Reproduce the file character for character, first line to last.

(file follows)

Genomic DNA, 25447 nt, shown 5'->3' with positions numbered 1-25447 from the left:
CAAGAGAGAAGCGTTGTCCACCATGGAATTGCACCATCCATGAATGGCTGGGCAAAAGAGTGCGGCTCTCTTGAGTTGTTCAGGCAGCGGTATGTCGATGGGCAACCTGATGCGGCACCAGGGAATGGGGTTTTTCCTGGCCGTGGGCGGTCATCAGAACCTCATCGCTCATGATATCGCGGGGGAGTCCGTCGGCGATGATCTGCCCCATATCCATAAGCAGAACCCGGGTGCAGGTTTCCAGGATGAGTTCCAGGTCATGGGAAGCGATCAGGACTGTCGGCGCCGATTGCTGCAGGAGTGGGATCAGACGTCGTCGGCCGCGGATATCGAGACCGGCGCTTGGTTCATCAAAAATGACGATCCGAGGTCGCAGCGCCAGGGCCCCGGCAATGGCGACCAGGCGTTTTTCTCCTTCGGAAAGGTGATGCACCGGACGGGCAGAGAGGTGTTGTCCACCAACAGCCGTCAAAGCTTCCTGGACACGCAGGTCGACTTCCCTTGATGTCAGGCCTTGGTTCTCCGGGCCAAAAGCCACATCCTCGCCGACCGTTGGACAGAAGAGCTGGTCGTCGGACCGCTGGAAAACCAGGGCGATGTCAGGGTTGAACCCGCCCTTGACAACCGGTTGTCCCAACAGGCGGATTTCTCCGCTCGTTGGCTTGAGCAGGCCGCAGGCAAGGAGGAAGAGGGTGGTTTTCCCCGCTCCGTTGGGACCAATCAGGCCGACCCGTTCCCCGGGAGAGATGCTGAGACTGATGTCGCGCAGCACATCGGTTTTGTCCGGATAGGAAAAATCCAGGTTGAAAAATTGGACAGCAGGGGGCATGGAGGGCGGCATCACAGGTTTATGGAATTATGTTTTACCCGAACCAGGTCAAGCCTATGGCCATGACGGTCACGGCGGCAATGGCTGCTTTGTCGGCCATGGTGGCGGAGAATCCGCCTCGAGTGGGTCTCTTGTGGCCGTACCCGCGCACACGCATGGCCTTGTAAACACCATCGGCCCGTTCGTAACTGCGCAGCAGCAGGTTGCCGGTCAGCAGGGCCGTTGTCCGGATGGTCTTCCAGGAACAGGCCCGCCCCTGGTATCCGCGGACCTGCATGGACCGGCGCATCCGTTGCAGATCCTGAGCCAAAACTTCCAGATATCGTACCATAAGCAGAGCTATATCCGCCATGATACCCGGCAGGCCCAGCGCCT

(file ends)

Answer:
Genomic DNA, 25447 nt, shown 5'->3' with positions numbered 1-25447 from the left:
CAAGAGAGAAGCGTTGTCCACCATGGAATTGCACCATCCATGAATGGCTGGGCAAAAGAGTGCGGCTCTCTTGAGTTGTTCAGGCAGCGGTATGTCGATGGGCAACCTGATGCGGCACCAGGGAATGGGGTTTTTCCTGGCCGTGGGCGGTCATCAGAACCTCATCGCTCATGATATCGCGGGGGAGTCCGTCGGCGATGATCTGCCCCATATCCATAAGCAGAACCCGGGTGCAGGTTTCCAGGATGAGTTCCAGGTCATGGGAAGCGATCAGGACTGTCGGCGCCGATTGCTGCAGGAGTGGGATCAGACGTCGTCGGCCGCGGATATCGAGACCGGCGCTTGGTTCATCAAAAATGACGATCCGAGGTCGCAGCGCCAGGGCCCCGGCAATGGCGACCAGGCGTTTTTCTCCTTCGGAAAGGTGATGCACCGGACGGGCAGAGAGGTGTTGTCCACCAACAGCCGTCAAAGCTTCCTGGACACGCAGGTCGACTTCCCTTGATGTCAGGCCTTGGTTCTCCGGGCCAAAAGCCACATCCTCGCCGACCGTTGGACAGAAGAGCTGGTCGTCGGACCGCTGGAAAACCAGGGCGATGTCAGGGTTGAACCCGCCCTTGACAACCGGTTGTCCCAACAGGCGGATTTCTCCGCTCGTTGGCTTGAGCAGGCCGCAGGCAAGGAGGAAGAGGGTGGTTTTCCCCGCTCCGTTGGGACCAATCAGGCCGACCCGTTCCCCGGGAGAGATGCTGAGACTGATGTCGCGCAGCACATCGGTTTTGTCCGGATAGGAAAAATCCAGGTTGAAAAATTGGACAGCAGGGGGCATGGAGGGCGGCATCACAGGTTTATGGAATTATGTTTTACCCGAACCAGGTCAAGCCTATGGCCATGACGGTCACGGCGGCAATGGCTGCTTTGTCGGCCATGGTGGCGGAGAATCCGCCTCGAGTGGGTCTCTTGTGGCCGTACCCGCGCACACGCATGGCCTTGTAAACACCATCGGCCCGTTCGTAACTGCGCAGCAGCAGGTTGCCGGTCAGCAGGGCCGTTGTCCGGATGGTCTTCCAGGAACAGGCCCGCCCCTGGTATCCGCGGACCTGCATGGACCGGCGCATCCGTTGCAGATCCTGAGCCAAAACTTCCAGATATCGTACCATAAGCAGAGCTATATCCGCCATGATACCCGGCAGGCCCAGCGCCT